First choice: secondhand Used: Franchises of a Minneapolis company are sprouting up in Maryland, appealing to the universal desire for a bargain.

Retailing

May 04, 1998|By Lorraine Mirabella | Lorraine Mirabella,SUN STAFF

In the value-conscious '90s, consumers have no problem buying other people's stuff, retailer Ronald G. Olson has found. Only, they want used goods to look new, feel new, smell new, work like new -- and cost a lot less.

As head of a growing Minneapolis-based retail franchise

company with stores expanding in Maryland and elsewhere, Olson has managed to apply his second-hand format to everything from tubas, tennis rackets and computer discs to children's clothing, Nintendo games and compact discs.

Olson's company, Grow Biz International Inc., got its start more than a decade ago as a consulting firm and now franchises 1,300 stores that buy, sell and trade used and new merchandise.

Since developing Play It Again Sports, which sells sporting goods, Olson and partner K. Jeffrey Dahlberg, company chairman, have created five more concepts: Music-Go-Round, for musical instruments; Computer Renaissance, for computers; Once Upon A Child, for children's clothing and toys; Disc Go Round, for music CDs; and It's About Games, for video games.

"We were surprised at the success of Play It Again Sports and the acceptance by the consumer, and we thought this must be adaptable to other concepts," said Olson, president and chief executive officer, who has created each new concept by acquiring existing retailers and converting them into franchises.

The stores buy used goods from consumers, typically name-brand merchandise in good condition, and re-sell them at up to 50 percent off retail price. Often, they target parents looking to save money on instruments, equipment, games or clothing they know their children will inevitably lose interest in or outgrow.

In part because of recycling, Olson said, "that stigma of yesterday, where used products weren't acceptable, has disappeared."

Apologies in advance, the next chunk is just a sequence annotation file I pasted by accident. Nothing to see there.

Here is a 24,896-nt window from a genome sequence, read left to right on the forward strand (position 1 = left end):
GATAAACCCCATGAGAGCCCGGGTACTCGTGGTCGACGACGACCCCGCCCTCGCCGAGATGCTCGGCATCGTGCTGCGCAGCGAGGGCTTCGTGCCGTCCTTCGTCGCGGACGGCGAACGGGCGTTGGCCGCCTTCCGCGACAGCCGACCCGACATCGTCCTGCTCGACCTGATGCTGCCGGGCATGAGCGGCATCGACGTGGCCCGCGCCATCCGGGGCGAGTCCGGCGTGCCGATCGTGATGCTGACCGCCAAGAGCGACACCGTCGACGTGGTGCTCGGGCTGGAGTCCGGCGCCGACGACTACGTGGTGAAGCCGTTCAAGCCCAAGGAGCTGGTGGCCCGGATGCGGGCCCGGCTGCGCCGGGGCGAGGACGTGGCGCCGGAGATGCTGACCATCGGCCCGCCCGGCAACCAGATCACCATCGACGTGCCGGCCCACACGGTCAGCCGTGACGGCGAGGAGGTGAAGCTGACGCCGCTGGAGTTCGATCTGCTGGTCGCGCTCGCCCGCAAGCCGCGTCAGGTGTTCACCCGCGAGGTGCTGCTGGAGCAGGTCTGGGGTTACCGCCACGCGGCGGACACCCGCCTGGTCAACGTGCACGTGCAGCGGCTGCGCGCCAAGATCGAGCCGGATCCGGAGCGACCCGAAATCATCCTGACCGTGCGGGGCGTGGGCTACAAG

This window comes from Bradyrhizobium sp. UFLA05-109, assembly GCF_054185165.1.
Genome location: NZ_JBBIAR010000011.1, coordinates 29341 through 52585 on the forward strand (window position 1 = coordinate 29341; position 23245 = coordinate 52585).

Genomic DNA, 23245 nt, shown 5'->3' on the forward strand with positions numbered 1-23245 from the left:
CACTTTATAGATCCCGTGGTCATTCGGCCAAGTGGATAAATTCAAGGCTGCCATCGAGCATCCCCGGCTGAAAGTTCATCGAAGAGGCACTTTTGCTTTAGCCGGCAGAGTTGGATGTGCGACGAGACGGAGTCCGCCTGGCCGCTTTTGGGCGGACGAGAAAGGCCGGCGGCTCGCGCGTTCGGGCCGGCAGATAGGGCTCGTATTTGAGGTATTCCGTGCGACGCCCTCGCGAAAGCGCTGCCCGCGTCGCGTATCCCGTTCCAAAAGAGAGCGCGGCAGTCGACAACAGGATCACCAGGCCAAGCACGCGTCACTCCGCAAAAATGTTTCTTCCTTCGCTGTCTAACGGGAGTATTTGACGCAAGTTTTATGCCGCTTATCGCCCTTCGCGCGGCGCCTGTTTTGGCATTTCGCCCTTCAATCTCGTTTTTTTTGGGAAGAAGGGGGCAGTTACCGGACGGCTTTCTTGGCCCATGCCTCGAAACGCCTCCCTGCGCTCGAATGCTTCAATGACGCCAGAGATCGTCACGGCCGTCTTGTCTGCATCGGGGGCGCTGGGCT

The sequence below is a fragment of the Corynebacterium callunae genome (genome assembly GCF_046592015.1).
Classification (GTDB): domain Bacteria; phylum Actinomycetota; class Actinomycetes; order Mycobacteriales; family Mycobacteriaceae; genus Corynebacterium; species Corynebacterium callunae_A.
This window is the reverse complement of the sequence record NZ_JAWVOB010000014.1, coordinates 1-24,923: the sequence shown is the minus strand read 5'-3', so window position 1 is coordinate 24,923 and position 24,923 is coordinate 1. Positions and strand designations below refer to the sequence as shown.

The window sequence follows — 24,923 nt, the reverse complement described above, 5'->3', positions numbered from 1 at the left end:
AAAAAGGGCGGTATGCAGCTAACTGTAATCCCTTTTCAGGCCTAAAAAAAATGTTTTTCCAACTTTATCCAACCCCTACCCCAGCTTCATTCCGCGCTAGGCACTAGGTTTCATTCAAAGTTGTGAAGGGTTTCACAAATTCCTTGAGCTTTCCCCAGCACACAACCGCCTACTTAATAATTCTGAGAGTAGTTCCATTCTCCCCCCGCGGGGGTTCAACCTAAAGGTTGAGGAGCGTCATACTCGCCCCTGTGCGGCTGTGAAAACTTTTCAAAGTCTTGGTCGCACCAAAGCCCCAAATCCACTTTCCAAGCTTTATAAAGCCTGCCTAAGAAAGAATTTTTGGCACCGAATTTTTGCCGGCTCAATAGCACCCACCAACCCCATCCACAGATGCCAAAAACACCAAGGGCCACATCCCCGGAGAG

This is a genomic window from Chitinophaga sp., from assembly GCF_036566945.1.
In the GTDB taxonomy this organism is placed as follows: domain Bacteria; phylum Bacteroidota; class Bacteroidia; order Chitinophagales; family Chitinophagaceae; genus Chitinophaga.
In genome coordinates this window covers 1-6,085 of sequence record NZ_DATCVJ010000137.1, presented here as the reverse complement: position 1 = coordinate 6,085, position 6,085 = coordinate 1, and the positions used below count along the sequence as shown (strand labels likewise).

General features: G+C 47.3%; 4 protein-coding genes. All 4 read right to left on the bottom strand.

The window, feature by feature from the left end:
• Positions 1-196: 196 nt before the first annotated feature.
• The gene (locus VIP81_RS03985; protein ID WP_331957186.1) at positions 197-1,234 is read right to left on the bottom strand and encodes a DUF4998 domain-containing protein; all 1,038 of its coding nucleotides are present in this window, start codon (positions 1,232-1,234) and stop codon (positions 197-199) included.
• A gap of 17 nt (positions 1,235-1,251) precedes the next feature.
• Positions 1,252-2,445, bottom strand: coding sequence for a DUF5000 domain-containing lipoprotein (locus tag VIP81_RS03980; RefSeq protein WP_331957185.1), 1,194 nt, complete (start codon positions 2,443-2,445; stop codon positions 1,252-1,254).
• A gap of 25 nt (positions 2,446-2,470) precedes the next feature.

The company, with 1997 comparable-store sales of $510 million, saw its net income jump 25 percent last year to $3.2 million, or 52 cents per share. Shares, which closed at $13.12 Friday, have nearly doubled since trading at $7 in August 1996.

Grow Biz has franchise agreements for 300 stores to open within the next few months -- two in Maryland -- and envisions as many as 7,000 stores nationally. The Baltimore region, home to 14 of the state's 23 Grow Biz stores, could support as many as 12 stores of each type, Olson said.

Two weeks ago, the third Music-Go-Round store in Maryland opened in Cockeysville, right across York Road from a Play It Again Sports store. Other Music-Go-Rounds are in Glen Burnie and Ellicott City. James Ritz, owner of the Cockeysville Music-Go-Round with his wife, Sheri, previously owned a Pretzel Time franchise of nine shops and sold off all but one store to open the new music store, a 2,600-square-foot space where saxophones and trumpets share wall space with dozens of guitars.

A saxophone that would cost from $900 to $1,200 new sells for $399 to $499 at his store, while drums that retail for $900 to $1,300 sell for $499 to $699 used. About 60 percent of his instruments are used.

Ritz, who plays guitar and drums and used to play in a rock band in New Jersey, spent more than two months traveling the East Coast to purchase instruments, which he sanitizes and reconditions before selling.

He expects to supply many of the area's school band members && with instruments -- and to have more than a few resold to him or traded in for something else.

Across the street on York Road in Cockeysville, Jim Hench has run a Play It Again Sports store with his son-in-law, Steve Graves, since 1992.

It's one of 15 in the state, with other Baltimore-area stores in Westminster, Gambrills, Annapolis, Ellicott City, Reisterstown, Bel Air, Glen Burnie and Laurel.

In the York Road store, golf, ice hockey and in-line skating equipment -- new and used -- fills half the store, which also sells baseball gear in the spring, ski equipment in the fall, and treadmills, lacrosse sticks and cleats.

About 65 percent of the equipment is new. Customers selling used equipment can put it on consignment or sell it for cash.

Sales have risen each year for the past five years, and in 1994 the store doubled in size, taking over space from a retailer that closed next door, Hench said.

"Our biggest customers are families, kids trying sports for the first time and parents not sure if they'll stay with it," Hench said.

"Rather than spend a fortune, they'll buy it used and know they can bring it back to us."

Other Grow Biz stores in Maryland include Once Upon A Child in Ellicott City, Computer Renaissance in Annapolis and Rockville, and Disc Go Round in Frederick.

Grow Biz recently acquired Video Game Exchange Inc., which sells used video games, and plans to convert those stores to It's About Games, including seven in Maryland.

Such stores are part of the growth of retailers specializing in good-quality used merchandise, as consumers have become more value-conscious, said Tom Saquella, president of the Maryland Retailers Association.

"It's become socially acceptable to get a bargain," Saquella said.

Pub Date: 5/04/98

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